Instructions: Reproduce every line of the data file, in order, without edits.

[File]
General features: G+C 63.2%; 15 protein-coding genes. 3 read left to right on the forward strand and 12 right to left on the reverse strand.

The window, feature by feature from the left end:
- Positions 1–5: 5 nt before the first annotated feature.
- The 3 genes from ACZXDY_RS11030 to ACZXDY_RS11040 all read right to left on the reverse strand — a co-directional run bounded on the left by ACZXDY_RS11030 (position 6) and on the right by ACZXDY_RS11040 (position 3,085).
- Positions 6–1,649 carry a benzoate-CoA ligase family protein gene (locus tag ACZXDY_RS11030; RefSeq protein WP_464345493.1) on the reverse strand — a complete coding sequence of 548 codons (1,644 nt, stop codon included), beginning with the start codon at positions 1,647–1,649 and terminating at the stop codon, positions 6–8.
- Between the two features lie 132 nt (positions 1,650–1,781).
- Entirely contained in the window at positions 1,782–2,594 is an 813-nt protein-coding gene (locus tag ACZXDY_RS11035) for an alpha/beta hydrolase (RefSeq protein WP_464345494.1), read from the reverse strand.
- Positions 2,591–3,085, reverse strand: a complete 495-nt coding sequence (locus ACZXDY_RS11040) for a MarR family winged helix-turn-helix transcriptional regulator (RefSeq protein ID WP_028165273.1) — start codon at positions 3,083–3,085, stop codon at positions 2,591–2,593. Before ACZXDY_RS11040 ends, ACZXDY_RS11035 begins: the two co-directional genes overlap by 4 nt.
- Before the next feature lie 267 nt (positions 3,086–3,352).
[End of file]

General features: G+C 63.2%; 15 protein-coding genes. 3 read left to right on the forward strand and 12 right to left on the reverse strand.

The window, feature by feature from the left end:
- Positions 1–5: 5 nt before the first annotated feature.
- The 3 genes from ACZXDY_RS11030 to ACZXDY_RS11040 all read right to left on the reverse strand — a co-directional run bounded on the left by ACZXDY_RS11030 (position 6) and on the right by ACZXDY_RS11040 (position 3,085).
- Positions 6–1,649 carry a benzoate-CoA ligase family protein gene (locus tag ACZXDY_RS11030; RefSeq protein WP_464345493.1) on the reverse strand — a complete coding sequence of 548 codons (1,644 nt, stop codon included), beginning with the start codon at positions 1,647–1,649 and terminating at the stop codon, positions 6–8.
- Between the two features lie 132 nt (positions 1,650–1,781).
- Entirely contained in the window at positions 1,782–2,594 is an 813-nt protein-coding gene (locus tag ACZXDY_RS11035) for an alpha/beta hydrolase (RefSeq protein WP_464345494.1), read from the reverse strand.
- Positions 2,591–3,085, reverse strand: a complete 495-nt coding sequence (locus ACZXDY_RS11040) for a MarR family winged helix-turn-helix transcriptional regulator (RefSeq protein ID WP_028165273.1) — start codon at positions 3,083–3,085, stop codon at positions 2,591–2,593. Before ACZXDY_RS11040 ends, ACZXDY_RS11035 begins: the two co-directional genes overlap by 4 nt.
- Before the next feature lie 267 nt (positions 3,086–3,352).